4. The tree in Arraya Center is HUGE and beautiful too
    We have a Christmas tree at work πŸ˜€ It is kinda behind my desk.. I am gonna thread some popcorns and put’em on the tree like snow and take a pic for you to see πŸ˜€

    Comment by Ansam | December 22, 2008 | Reply

  5. Rotana hotel in fahaheel is nicely decorated with Chritmas trees and stuff, you should take a look when you’re here πŸ™‚

    Kinda OT but I have to say that what I love most about Christmas is the Christmas songs! they’re amazing!

    Comment by Yousef | December 22, 2008 | Reply

  6. Waw! All that is out in the open?
    My own stance is: go and celebrate anything which comes in your way! πŸ˜‰
    I’m happy you can have all this around you!
    (and you can replace all the stuff completely destroyed by the qatteri-cat!)

    Comment by Aafke | December 22, 2008 | Reply

  7. Not having experienced Christmas in a Muslim country before, I have to say I find it a mix of tacky and traditional. Taken from the perspective of being able to celebrate at all, it’s great. Just as an observation though, the majority of Christmas displays (the photos above excepted) have been hilariously tacky – obviously someone’s IDEA of how Westerners celebrate Christmas. Not even in Canada would I (or anyone else I know) buy Jalapeno pepper lights which play “Jingle Bells.” lol

    Comment by DaisyMae | December 22, 2008 | Reply

  8. I am not sure what the official statistics are, Little Diamond, or what the reality is (as you know, I am cynical of official statistics) but I know that I was astounded when I visited the church souk – Indians, Phillipinos, westerners, Syrians, Jordanians, even some Kuwaitis are Christian. Some people put of Christmas trees just because they are a lot of fun, not to celebrate Christmas.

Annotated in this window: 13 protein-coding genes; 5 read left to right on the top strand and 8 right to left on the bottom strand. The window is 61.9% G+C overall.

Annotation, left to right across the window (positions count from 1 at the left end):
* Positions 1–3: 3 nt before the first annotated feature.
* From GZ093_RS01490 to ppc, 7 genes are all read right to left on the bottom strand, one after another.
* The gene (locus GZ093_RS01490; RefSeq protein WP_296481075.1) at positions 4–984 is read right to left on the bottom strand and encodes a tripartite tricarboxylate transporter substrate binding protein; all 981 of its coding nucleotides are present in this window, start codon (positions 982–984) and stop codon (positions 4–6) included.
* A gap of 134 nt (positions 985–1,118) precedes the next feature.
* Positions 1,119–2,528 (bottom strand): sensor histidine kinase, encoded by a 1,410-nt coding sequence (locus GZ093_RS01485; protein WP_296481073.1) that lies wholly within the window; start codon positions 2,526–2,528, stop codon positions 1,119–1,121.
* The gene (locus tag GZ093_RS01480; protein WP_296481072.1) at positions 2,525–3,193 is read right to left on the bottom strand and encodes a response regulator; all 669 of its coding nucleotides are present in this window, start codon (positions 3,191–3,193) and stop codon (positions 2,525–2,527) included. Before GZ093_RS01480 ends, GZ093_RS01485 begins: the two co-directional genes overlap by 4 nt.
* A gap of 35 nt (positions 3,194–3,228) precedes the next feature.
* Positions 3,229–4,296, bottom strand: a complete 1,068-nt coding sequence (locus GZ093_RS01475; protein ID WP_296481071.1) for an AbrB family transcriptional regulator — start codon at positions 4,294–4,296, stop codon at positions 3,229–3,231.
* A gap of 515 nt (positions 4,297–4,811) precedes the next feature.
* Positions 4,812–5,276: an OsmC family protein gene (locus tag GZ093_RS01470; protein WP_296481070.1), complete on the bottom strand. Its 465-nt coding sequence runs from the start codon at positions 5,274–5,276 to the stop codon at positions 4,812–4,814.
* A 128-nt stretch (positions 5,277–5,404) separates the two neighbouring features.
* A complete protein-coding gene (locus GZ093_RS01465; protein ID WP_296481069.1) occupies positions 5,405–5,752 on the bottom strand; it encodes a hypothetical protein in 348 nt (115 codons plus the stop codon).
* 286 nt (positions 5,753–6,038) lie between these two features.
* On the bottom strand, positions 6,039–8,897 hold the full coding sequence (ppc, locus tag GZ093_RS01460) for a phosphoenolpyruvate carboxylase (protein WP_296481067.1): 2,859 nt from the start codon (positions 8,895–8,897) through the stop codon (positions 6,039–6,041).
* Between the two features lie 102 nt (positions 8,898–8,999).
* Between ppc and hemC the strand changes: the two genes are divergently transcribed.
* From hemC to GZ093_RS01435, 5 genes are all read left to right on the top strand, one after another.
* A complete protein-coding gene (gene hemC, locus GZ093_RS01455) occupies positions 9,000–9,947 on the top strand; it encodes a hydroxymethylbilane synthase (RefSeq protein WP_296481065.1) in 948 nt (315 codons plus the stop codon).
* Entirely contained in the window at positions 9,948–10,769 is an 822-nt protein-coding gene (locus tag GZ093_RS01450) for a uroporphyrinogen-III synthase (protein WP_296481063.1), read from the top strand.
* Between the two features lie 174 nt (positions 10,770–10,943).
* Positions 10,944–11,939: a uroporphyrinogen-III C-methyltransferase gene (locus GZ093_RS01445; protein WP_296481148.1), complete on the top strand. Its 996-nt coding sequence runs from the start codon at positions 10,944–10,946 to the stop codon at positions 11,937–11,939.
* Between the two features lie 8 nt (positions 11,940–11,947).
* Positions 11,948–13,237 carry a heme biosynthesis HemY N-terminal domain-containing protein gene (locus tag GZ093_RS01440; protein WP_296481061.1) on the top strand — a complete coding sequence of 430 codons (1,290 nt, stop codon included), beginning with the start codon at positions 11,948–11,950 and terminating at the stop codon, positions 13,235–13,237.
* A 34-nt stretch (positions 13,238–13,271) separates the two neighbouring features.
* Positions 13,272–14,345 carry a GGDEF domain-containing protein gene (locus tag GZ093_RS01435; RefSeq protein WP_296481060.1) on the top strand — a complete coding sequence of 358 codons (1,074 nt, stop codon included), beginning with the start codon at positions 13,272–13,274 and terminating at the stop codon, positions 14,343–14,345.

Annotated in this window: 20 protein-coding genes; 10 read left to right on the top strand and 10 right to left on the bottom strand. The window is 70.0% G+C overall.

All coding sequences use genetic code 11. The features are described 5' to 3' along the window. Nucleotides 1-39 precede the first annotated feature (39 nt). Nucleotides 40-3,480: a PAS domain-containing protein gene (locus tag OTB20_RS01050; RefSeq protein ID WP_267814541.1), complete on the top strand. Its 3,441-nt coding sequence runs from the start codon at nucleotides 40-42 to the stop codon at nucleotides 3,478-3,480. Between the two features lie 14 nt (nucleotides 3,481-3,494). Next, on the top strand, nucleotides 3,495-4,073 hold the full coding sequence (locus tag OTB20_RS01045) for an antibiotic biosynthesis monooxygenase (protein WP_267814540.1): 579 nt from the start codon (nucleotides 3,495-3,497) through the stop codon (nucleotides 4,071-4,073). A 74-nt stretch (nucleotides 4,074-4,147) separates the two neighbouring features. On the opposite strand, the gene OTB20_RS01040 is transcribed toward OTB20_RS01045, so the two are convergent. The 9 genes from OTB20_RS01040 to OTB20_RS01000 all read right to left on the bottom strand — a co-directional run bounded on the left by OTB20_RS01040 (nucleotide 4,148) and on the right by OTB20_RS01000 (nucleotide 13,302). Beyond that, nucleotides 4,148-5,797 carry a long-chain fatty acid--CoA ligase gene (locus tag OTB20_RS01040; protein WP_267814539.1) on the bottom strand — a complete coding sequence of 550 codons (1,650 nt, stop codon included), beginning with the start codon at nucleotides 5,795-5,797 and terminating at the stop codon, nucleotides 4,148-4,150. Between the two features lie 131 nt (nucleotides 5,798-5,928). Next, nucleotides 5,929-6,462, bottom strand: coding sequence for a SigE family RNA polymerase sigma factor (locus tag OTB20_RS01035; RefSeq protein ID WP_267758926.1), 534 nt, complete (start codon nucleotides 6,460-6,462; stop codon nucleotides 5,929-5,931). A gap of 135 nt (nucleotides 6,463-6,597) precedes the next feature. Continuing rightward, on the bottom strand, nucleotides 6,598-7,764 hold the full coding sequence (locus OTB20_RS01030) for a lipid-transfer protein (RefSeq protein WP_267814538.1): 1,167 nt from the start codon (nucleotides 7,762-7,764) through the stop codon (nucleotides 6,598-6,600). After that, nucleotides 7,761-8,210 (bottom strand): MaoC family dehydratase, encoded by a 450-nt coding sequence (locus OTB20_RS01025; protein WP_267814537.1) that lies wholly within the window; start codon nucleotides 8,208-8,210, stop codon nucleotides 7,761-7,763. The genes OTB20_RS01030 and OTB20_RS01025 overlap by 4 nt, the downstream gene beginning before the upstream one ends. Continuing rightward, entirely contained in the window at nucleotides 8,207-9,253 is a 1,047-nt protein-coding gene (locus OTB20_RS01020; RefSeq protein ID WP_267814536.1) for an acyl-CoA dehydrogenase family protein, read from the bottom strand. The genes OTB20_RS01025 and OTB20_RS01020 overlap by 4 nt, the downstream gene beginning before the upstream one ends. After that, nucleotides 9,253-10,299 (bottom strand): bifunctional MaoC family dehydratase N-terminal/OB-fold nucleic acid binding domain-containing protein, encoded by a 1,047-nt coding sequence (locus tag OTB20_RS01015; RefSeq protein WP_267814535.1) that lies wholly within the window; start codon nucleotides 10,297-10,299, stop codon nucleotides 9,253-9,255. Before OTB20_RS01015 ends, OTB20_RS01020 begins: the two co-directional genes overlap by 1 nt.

LLOOOLLLL, Don Veto, @ your Christmas tree! And to you, my blogging friend, all the joys of the holiday season.

    Error – I could not agree with you more. I also believe Jesus looked more Palestinian/Jordanian/even Kuwaiti than the blue eyed/light brown haired guy portrayed in most European-Christian art. Jesus was a Semite!

    Ansam, in the markets yesterday I saw some dried round little red peppers, about the size of dried cherries, and I thought how beautiful they would be strung along with the popcorn! I can’t wait to see your tree!

    Yousef – I will have to go see the Rotana! I am having a lot of fun spotting Christmas this year. And no, not off topic at all. I collect Christmas music, especially OLD OLD Christmas music. It sounds very Middle Eastern – I am convinced much of it is influenced by sounds the crusaders brought back with them. I have to ration myself; I only let myself play my collection from October 31 – January 6 (The Feast of the Epiphany, when the wise men came searching the Christ child), or if I am having a particularly very bad day, I allow myself to put some on to cheer me up.